FIG. 3b illustrates the components of each adaptive loop able to adjust to the pressure threshold of the axle brakes and adapt the slope of the pressure characteristic;
FIG. 4 shows a flow-chart for generating the tractor-only braking decision; and
FIG. 5 shows a typical commercial vehicle electronic braking system which would incorporate the dual adaptive loops in the main ECU.
As discussed hereinabove, the main strategy selected in the implementation of the present invention is to occasionally brake the whole combination on the tractor brakes alone and for this operation these brakes are boosted in order to generate additional braking forces to retard the trailer at the demanded deceleration level. This is referred to hereinafter as the (trailer) mass corrected setting for the tractor only. Such stops are only occasional and only allowed to take place under selected conditions in order that safety during the braking operation will not be prejudiced. Normal braking makes use of all brakes on the whole tractor/trailer combination and it is on these stops that the braking performance of the trailer is examined and it is an important feature of this scheme that the adaptive correction to trailer braking levels is made with reference to the errors recorded in earlier tractor-only braking operations. This means that if the tractor-only braking operation has shown a deceleration error, then a large part of this error level is injected into the trailer measurement in order to equalize the error in both systems as a means of giving priority to braking balance between tractor and trailer and then correcting deceleration gradually over a series of subsequent stops.
From a braking aspect, a typical tractor/trailer combination in shown in FIG. 1 and can be separated into three mass sections as follows:
Mf supported & braked by the tractor front axle.
Mr supported & braked by the rear tractor axle/bogie.
Mt supported & braked by the trailer rear bogie
The mass section Mr, while including the tractor rear elements is made up mainly of the trailer front section and the load carried thereon. It is this element which exerts a downforce Fv which is significant in the laden case, and which during braking must be retarded by countering the thrust Fh. The measurement of this downforce is made by sensing the load on the rear axle(s) of the tractor and subtracting the axle tare weight of the tractor rear section which remains sensibly constant and being known from the build stage is pre-set into the system, The front mass is similarly constant and again is pre-set into the system as a post-build parameter.
In some tractors, particularly those with a single rear axle, the point of application of force Fv is in front of the rear axle and thus a component is applied to the front axle acting effectively as an increase in mass Mf. The fraction of this Fv force which acts in this way is determined by dimensions and is set into the system by post-build programming, ie KFv acts on the rear axle and is sensed and (1−K) Fv appears on the front axle and can be inferred from the increase in rear axle load. The trailer mass Mt is unknown because it depends on the placing of the trailer load and is unmeasured on a standard trailer. However, it can be derived from the total mass of the combination which is assessed during acceleration since it is impractical to attempt to measure it during braking when the trailer braking contribution is unknown. During acceleration, the engine management system supplies output torque or power signals and these are coupled to the operating gear ratio measured from engine and wheel speeds taking into account the rolling radius of the drive wheels.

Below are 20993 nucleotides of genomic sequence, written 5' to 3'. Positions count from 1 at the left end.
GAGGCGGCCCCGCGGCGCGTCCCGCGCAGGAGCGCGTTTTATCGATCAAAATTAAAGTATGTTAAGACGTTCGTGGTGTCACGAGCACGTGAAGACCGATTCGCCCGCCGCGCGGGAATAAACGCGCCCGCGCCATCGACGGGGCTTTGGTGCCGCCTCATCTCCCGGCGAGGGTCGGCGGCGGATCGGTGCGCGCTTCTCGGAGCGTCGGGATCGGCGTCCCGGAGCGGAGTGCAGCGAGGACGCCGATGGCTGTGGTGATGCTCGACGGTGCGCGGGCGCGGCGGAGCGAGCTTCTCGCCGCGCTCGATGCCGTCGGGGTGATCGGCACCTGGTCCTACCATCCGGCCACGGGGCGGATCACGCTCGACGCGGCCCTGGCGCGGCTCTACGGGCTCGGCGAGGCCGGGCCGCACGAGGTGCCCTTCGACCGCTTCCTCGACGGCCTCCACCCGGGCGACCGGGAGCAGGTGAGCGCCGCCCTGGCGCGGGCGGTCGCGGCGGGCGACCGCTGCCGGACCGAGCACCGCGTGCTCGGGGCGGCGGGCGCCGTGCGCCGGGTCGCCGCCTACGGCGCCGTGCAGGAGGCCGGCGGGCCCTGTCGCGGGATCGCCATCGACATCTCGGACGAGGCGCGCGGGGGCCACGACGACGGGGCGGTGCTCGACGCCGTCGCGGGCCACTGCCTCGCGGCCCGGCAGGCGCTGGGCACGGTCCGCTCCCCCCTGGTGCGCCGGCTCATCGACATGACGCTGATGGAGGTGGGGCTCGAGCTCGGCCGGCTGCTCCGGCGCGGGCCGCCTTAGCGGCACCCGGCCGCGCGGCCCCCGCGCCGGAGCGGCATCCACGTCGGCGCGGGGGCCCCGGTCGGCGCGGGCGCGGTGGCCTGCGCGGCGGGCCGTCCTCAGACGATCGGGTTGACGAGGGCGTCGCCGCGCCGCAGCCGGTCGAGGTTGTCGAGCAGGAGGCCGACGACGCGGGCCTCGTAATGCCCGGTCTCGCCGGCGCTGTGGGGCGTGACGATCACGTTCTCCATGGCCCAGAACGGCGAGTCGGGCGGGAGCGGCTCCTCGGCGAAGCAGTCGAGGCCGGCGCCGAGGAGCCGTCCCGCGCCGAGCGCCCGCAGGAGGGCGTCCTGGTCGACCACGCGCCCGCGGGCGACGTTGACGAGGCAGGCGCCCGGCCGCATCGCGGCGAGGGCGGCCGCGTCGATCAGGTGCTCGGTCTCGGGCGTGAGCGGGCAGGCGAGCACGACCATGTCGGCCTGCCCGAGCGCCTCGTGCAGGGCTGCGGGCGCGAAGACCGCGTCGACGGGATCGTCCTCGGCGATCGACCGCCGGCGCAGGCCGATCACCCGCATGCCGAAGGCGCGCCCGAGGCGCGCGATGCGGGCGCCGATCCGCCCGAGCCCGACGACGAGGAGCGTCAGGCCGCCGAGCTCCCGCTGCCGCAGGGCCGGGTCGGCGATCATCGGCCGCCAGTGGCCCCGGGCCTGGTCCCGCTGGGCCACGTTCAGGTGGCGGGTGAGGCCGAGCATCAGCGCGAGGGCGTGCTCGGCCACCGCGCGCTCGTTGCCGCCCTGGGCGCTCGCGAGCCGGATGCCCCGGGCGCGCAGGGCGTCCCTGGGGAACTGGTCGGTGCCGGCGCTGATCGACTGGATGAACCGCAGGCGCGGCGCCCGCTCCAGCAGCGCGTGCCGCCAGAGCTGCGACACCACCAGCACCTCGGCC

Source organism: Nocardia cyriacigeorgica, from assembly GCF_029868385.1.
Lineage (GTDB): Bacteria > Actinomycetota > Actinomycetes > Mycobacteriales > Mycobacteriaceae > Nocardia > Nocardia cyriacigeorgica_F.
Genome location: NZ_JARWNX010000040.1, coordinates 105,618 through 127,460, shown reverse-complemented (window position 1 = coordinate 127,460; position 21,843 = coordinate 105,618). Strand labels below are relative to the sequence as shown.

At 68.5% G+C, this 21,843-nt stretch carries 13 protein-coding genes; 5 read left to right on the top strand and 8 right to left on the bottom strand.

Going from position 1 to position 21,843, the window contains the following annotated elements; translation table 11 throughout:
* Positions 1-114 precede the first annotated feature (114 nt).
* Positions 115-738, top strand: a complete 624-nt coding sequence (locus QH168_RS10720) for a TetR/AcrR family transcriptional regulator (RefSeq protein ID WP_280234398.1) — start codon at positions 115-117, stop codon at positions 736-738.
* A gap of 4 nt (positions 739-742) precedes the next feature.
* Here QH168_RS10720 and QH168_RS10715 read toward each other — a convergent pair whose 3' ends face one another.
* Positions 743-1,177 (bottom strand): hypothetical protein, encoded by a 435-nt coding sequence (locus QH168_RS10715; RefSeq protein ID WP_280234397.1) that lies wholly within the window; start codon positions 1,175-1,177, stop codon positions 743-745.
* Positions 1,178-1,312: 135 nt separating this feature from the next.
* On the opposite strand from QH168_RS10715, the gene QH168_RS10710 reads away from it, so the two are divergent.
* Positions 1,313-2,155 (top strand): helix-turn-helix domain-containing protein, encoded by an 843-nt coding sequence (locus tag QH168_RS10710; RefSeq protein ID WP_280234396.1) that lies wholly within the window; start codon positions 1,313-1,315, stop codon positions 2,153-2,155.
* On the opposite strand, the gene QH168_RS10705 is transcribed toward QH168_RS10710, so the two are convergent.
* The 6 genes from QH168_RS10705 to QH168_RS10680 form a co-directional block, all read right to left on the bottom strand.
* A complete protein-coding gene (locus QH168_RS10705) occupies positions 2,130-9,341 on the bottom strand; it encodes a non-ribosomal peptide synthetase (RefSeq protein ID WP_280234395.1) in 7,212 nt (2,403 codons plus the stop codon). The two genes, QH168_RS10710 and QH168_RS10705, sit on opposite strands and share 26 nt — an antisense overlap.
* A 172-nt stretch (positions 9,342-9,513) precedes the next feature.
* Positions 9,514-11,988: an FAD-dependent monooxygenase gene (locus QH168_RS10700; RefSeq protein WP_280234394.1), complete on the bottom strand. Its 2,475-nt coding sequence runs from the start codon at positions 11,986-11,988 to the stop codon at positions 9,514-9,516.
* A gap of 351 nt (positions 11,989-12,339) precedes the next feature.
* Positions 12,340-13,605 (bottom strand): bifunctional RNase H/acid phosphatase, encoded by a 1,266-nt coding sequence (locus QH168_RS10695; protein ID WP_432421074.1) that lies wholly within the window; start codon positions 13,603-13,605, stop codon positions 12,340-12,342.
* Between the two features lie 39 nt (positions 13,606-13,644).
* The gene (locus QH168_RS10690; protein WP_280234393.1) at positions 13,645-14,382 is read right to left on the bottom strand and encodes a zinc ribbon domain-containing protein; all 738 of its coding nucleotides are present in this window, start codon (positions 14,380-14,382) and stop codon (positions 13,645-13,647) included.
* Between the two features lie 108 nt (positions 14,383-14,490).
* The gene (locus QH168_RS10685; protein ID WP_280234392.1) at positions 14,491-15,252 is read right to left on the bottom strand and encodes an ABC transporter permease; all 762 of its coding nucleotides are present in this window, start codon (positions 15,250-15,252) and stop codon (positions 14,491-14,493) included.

When braking the whole vehicle on tractor brakes only, these are boosted in order to restore pedal response in the absence of trailer contribution. This boost or trailer mass compensation is calculate on the basis of mass elements as follows:
Front axle pressure Pf is normally set as:
These levels are increased to:
The front and rear threshold pressure Pfb & Prb are preset in ratio from a knowledge of the braking equipment fitted to the tractor and are adapted together as a single quantity as will be explained later.
Because tractor-only braking can be dangerous in some circumstances, it would never be applied in vehicles which were not fitted with ABS or even used on vehicles in which the ABS was not functioning correctly. In addition, tractor-only braking takes place only on selected brake applications at predetermined application intervals which are set at an approximate frequency but this is increased where significant error in tractor braking performance is exposed. This frequency is again reduced once the adaptive process has reduced the error to a low level.
The final decision, upon a brake application being commanded, even though a tractor-only application is scheduled, is set to depend upon the following safety override conditions:
a) The mass compensated demand represents a deceleration demand which is lower than a predetermined limit typically lying in the range 0.2-0.3 g yet greater than a lower limit of 0.15 g or thereabouts, below which measurement is unreliable.
b) There is no significant steering input as detected from the steering wheel angle or differential wheel speeds.
c) The vehicle speed at the commencement of braking lies in a preset band typically 30-70 km/h.
When a brake application is selected, the mass compensation increase is applied and the tractor-braking mode is entered if the conditions above are all met. If not, a normal application is taken and the tractor-only mode deferred until the next application. When the tractor-only mode is entered, the brakes are applied only for a preset time period limited to typically 2 sec after the demand has . stabilized. After this point in time, the mass compensation is gradually reduced and the trailer brake demand is gradually increased so that full balanced braking continues for the rest of the stop. However, the only assessment which is made on this stop is that of tractor-only braking in which the deceleration error is examined in the 2 sec period.